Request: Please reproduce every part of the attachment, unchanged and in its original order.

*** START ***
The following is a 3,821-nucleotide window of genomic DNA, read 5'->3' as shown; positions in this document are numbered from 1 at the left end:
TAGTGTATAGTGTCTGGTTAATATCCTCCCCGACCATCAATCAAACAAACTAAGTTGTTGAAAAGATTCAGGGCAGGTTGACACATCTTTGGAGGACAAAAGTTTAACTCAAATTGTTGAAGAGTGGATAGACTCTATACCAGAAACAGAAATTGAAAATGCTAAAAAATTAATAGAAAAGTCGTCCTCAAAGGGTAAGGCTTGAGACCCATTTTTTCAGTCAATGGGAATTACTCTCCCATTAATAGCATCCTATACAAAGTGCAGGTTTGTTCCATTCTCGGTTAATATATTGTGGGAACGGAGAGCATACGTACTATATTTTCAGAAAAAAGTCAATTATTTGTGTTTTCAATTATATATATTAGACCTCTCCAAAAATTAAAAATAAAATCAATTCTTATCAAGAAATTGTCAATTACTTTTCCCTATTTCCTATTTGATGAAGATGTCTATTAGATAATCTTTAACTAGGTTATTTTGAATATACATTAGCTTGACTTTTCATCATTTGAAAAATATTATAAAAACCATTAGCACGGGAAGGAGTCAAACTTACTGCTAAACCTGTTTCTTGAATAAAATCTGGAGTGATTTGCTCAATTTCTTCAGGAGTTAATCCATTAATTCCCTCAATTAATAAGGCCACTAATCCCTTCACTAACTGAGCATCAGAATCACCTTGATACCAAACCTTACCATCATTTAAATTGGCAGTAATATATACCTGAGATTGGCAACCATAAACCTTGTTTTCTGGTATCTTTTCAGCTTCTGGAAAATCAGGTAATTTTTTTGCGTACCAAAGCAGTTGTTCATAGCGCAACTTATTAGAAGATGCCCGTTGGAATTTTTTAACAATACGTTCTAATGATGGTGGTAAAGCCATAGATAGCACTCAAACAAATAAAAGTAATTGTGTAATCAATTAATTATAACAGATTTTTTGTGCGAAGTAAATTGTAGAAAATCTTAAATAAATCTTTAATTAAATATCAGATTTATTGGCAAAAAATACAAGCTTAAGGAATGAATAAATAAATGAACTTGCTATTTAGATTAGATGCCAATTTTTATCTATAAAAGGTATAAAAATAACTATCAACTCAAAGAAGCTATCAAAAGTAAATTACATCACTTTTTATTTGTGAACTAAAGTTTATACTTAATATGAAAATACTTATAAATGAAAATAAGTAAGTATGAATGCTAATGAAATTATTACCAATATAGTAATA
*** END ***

The following is a 3,821-nucleotide window of genomic DNA, read 5'->3' as shown; positions in this document are numbered from 1 at the left end:
TAGTGTATAGTGTCTGGTTAATATCCTCCCCGACCATCAATCAAACAAACTAAGTTGTTGAAAAGATTCAGGGCAGGTTGACACATCTTTGGAGGACAAAAGTTTAACTCAAATTGTTGAAGAGTGGATAGACTCTATACCAGAAACAGAAATTGAAAATGCTAAAAAATTAATAGAAAAGTCGTCCTCAAAGGGTAAGGCTTGAGACCCATTTTTTCAGTCAATGGGAATTACTCTCCCATTAATAGCATCCTATACAAAGTGCAGGTTTGTTCCATTCTCGGTTAATATATTGTGGGAACGGAGAGCATACGTACTATATTTTCAGAAAAAAGTCAATTATTTGTGTTTTCAATTATATATATTAGACCTCTCCAAAAATTAAAAATAAAATCAATTCTTATCAAGAAATTGTCAATTACTTTTCCCTATTTCCTATTTGATGAAGATGTCTATTAGATAATCTTTAACTAGGTTATTTTGAATATACATTAGCTTGACTTTTCATCATTTGAAAAATATTATAAAAACCATTAGCACGGGAAGGAGTCAAACTTACTGCTAAACCTGTTTCTTGAATAAAATCTGGAGTGATTTGCTCAATTTCTTCAGGAGTTAATCCATTAATTCCCTCAATTAATAAGGCCACTAATCCCTTCACTAACTGAGCATCAGAATCACCTTGATACCAAACCTTACCATCATTTAAATTGGCAGTAATATATACCTGAGATTGGCAACCATAAACCTTGTTTTCTGGTATCTTTTCAGCTTCTGGAAAATCAGGTAATTTTTTTGCGTACCAAAGCAGTTGTTCATAGCGCAACTTATTAGAAGATGCCCGTTGGAATTTTTTAACAATACGTTCTAATGATGGTGGTAAAGCCATAGATAGCACTCAAACAAATAAAAGTAATTGTGTAATCAATTAATTATAACAGATTTTTTGTGCGAAGTAAATTGTAGAAAATCTTAAATAAATCTTTAATTAAATATCAGATTTATTGGCAAAAAATACAAGCTTAAGGAATGAATAAATAAATGAACTTGCTATTTAGATTAGATGCCAATTTTTATCTATAAAAGGTATAAAAATAACTATCAACTCAAAGAAGCTATCAAAAGTAAATTACATCACTTTTTATTTGTGAACTAAAGTTTATACTTAATATGAAAATACTTATAAATGAAAATAAGTAAGTATGAATGCTAATGAAATTATTACCAATATAGTAATA